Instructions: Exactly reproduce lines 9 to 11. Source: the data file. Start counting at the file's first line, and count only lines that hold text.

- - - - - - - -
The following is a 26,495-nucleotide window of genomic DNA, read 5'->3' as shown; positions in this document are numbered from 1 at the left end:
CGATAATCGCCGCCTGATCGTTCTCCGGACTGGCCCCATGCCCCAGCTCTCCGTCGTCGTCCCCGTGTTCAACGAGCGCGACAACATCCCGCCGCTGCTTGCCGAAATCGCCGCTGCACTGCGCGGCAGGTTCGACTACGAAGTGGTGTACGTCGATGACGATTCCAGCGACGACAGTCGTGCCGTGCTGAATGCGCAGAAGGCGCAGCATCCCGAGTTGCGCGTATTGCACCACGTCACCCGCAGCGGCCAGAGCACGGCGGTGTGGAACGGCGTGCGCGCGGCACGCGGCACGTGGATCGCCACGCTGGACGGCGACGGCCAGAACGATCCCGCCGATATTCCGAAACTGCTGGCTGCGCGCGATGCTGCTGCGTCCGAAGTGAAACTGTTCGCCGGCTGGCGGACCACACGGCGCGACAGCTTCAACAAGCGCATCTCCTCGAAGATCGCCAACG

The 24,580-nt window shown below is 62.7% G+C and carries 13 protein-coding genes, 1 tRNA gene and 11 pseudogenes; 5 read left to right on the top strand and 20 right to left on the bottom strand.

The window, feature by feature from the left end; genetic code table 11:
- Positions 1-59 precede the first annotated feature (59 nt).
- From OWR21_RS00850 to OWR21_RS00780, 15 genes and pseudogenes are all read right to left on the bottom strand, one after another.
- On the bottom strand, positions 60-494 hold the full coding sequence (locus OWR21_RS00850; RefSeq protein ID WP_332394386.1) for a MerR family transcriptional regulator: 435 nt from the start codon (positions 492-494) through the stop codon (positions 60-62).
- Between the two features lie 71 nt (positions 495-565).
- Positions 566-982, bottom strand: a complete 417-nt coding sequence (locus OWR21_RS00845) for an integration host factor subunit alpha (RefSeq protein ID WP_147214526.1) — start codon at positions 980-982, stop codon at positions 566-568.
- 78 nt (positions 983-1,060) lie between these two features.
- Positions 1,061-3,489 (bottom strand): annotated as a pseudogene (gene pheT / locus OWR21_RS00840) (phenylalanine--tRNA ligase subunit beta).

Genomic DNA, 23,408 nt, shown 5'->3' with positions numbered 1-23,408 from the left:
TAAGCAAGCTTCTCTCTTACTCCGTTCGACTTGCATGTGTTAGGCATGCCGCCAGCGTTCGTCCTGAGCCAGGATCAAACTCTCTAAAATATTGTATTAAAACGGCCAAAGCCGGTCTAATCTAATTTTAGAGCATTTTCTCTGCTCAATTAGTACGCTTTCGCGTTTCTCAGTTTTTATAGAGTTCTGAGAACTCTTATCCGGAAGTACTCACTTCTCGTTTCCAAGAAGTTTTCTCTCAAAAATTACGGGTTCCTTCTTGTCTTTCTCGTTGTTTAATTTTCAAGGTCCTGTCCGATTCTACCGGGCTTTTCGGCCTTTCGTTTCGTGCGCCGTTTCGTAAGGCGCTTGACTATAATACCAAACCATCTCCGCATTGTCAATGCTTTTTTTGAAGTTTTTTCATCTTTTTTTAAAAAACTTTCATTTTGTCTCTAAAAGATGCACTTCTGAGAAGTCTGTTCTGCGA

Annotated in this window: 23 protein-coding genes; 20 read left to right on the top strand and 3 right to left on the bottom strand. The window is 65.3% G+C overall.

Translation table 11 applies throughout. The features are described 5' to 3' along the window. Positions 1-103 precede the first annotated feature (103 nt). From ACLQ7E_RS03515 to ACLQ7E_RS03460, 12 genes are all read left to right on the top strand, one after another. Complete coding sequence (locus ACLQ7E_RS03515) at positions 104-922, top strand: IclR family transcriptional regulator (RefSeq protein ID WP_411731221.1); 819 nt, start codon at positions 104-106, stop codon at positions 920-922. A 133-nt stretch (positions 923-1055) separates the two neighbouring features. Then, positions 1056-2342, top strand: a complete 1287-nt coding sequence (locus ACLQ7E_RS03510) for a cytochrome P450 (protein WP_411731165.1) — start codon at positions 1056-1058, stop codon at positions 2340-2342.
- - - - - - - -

- Positions 566-982, bottom strand: a complete 417-nt coding sequence (locus OWR21_RS00845) for an integration host factor subunit alpha (RefSeq protein ID WP_147214526.1) — start codon at positions 980-982, stop codon at positions 566-568.
- 78 nt (positions 983-1,060) lie between these two features.
- Positions 1,061-3,489 (bottom strand): annotated as a pseudogene (gene pheT / locus OWR21_RS00840) (phenylalanine--tRNA ligase subunit beta).